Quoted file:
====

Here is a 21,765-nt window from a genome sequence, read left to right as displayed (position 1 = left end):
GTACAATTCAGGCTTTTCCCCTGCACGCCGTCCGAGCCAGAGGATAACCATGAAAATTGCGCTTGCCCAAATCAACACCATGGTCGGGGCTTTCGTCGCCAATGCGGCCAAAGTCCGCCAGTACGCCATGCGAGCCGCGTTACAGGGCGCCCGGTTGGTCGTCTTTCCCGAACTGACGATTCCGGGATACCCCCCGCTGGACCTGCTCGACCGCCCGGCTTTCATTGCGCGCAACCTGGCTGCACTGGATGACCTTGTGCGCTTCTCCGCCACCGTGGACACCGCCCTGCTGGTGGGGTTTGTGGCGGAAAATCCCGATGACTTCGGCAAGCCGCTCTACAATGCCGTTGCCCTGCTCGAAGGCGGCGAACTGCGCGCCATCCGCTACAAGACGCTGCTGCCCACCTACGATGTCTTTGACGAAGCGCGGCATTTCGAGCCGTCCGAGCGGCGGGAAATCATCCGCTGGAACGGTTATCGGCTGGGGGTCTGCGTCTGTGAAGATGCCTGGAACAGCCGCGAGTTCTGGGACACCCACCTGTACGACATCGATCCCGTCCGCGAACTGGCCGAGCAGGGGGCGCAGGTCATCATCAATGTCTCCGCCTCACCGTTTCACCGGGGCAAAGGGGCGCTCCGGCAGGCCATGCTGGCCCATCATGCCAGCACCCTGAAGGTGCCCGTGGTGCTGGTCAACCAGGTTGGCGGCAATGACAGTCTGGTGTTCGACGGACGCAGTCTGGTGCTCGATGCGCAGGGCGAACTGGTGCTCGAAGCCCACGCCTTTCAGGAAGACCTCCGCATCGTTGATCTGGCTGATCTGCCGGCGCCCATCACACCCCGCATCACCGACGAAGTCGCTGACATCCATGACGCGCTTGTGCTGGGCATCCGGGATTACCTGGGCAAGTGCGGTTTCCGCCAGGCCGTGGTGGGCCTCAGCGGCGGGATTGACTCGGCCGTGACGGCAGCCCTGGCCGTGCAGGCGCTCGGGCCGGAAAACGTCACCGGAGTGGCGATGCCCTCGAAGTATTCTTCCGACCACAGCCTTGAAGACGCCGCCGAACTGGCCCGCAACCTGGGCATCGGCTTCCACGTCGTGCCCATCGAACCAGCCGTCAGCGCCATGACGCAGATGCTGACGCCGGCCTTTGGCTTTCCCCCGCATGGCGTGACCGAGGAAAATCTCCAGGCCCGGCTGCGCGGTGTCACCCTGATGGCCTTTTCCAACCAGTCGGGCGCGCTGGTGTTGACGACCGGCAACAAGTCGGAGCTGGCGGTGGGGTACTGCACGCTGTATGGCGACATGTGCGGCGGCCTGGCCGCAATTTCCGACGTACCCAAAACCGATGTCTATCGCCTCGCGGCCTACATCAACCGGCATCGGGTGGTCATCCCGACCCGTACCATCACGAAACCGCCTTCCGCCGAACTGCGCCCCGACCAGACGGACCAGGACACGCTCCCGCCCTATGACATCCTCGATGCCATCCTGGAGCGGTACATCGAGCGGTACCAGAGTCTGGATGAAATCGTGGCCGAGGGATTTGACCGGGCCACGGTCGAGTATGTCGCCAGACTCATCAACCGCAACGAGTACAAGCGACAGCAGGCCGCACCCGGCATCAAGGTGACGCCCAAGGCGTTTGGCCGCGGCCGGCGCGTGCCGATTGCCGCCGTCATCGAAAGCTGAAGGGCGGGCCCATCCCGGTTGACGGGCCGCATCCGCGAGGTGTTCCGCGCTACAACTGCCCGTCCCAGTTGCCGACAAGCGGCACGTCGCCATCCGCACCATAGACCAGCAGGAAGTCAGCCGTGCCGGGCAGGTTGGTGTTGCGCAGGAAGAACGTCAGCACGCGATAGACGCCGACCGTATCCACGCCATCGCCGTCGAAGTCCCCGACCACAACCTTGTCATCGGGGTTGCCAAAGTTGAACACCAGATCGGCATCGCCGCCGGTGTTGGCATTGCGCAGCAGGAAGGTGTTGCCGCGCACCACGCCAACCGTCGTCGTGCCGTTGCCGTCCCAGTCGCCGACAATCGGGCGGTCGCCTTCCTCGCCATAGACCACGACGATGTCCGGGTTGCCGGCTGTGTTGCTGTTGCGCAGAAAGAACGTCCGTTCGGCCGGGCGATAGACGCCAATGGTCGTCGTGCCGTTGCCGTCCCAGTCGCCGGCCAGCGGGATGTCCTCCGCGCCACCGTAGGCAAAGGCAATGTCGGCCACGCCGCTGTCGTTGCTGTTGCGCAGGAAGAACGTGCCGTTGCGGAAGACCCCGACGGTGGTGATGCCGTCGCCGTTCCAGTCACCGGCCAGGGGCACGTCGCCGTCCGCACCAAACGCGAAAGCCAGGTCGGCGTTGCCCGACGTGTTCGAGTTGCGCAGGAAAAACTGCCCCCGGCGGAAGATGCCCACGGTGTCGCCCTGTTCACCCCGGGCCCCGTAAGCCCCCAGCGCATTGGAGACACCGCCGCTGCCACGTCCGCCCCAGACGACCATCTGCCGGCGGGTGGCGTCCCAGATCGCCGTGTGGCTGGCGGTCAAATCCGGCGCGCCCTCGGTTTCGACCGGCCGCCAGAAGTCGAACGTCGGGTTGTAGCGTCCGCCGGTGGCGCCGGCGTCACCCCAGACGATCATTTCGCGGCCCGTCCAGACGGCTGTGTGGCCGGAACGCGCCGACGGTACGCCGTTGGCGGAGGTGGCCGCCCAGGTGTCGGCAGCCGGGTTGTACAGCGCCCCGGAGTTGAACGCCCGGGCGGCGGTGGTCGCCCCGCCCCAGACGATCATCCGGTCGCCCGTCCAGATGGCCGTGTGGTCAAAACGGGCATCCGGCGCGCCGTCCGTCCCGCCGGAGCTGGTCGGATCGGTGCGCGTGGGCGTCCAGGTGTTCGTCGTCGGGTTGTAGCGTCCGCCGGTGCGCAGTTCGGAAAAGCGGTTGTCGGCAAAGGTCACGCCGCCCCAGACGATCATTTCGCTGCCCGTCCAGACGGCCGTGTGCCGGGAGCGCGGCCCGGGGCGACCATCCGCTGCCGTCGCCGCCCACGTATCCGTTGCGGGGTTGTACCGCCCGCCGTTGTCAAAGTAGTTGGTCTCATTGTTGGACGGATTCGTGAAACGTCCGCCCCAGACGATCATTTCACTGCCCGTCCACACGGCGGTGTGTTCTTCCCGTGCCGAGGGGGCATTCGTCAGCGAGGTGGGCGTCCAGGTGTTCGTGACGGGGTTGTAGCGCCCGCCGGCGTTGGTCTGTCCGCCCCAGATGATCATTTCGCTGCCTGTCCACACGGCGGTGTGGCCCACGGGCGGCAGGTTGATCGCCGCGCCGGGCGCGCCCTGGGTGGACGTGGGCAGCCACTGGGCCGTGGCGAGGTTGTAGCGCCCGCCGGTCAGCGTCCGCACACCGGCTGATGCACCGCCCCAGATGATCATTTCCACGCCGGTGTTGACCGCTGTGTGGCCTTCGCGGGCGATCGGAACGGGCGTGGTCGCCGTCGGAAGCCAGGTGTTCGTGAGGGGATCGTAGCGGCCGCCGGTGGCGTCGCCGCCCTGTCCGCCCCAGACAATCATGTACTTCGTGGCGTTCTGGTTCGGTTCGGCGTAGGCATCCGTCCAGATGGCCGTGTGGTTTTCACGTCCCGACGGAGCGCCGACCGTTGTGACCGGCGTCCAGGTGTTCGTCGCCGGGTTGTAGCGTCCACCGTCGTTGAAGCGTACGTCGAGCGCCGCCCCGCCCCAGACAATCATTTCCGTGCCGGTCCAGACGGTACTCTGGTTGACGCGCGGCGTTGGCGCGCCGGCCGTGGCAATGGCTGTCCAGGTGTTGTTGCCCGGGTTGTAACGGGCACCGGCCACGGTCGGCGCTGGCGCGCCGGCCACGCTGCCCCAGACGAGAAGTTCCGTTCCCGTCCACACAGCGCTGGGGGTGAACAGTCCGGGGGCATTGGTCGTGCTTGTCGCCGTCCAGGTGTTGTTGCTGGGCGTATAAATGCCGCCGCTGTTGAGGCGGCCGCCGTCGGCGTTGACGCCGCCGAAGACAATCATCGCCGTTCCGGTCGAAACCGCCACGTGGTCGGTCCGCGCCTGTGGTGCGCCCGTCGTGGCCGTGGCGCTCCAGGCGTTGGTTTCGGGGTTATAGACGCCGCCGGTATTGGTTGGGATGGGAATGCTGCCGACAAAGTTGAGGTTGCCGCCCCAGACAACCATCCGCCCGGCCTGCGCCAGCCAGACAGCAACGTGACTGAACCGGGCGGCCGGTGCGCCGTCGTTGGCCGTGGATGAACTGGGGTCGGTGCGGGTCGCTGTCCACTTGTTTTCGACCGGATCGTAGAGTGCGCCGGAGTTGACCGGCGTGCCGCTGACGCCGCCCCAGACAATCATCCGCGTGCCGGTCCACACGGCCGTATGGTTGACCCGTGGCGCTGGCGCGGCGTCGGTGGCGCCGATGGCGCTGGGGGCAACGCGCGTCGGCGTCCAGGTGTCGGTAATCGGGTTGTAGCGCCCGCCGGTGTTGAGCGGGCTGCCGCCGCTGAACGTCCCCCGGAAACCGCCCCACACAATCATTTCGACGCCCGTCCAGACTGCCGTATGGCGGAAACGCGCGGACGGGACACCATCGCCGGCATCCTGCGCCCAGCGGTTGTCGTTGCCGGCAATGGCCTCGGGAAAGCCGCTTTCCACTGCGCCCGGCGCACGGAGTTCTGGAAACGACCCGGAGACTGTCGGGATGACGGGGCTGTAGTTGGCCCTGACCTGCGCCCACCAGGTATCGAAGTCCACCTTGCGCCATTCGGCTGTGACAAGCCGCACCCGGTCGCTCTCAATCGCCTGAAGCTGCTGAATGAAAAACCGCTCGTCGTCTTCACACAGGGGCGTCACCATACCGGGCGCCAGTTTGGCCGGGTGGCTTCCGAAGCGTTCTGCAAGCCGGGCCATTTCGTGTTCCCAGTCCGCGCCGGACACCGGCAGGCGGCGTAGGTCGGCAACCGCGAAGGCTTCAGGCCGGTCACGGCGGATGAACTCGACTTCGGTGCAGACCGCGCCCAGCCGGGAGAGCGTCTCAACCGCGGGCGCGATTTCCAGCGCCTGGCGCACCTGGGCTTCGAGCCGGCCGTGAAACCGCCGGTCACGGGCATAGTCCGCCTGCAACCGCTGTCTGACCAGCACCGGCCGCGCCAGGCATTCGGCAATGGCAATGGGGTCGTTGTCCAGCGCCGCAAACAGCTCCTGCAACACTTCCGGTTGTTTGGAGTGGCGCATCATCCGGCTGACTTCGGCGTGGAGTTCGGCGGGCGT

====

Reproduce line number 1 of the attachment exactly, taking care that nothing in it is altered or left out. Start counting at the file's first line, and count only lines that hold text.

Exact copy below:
Here is a 21,765-nt window from a genome sequence, read left to right as displayed (position 1 = left end):